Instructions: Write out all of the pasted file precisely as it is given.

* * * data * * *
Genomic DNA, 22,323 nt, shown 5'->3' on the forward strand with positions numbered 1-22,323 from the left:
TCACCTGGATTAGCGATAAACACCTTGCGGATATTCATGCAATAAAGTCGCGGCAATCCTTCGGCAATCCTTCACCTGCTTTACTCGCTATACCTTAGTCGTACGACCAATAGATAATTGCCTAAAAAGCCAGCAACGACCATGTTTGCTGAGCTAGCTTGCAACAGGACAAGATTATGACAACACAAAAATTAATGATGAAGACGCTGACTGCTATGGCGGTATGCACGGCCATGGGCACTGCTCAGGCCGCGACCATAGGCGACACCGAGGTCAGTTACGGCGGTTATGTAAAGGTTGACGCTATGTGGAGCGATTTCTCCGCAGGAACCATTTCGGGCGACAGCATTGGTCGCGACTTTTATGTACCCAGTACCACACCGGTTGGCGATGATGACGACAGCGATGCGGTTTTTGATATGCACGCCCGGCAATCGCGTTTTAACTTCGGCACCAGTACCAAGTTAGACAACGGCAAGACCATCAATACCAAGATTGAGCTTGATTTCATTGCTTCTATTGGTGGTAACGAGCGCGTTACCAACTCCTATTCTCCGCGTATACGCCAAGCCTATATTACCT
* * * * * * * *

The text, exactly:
Genomic DNA, 22,323 nt, shown 5'->3' on the forward strand with positions numbered 1-22,323 from the left:
TCACCTGGATTAGCGATAAACACCTTGCGGATATTCATGCAATAAAGTCGCGGCAATCCTTCGGCAATCCTTCACCTGCTTTACTCGCTATACCTTAGTCGTACGACCAATAGATAATTGCCTAAAAAGCCAGCAACGACCATGTTTGCTGAGCTAGCTTGCAACAGGACAAGATTATGACAACACAAAAATTAATGATGAAGACGCTGACTGCTATGGCGGTATGCACGGCCATGGGCACTGCTCAGGCCGCGACCATAGGCGACACCGAGGTCAGTTACGGCGGTTATGTAAAGGTTGACGCTATGTGGAGCGATTTCTCCGCAGGAACCATTTCGGGCGACAGCATTGGTCGCGACTTTTATGTACCCAGTACCACACCGGTTGGCGATGATGACGACAGCGATGCGGTTTTTGATATGCACGCCCGGCAATCGCGTTTTAACTTCGGCACCAGTACCAAGTTAGACAACGGCAAGACCATCAATACCAAGATTGAGCTTGATTTCATTGCTTCTATTGGTGGTAACGAGCGCGTTACCAACTCCTATTCTCCGCGTATACGCCAAGCCTATATTACCT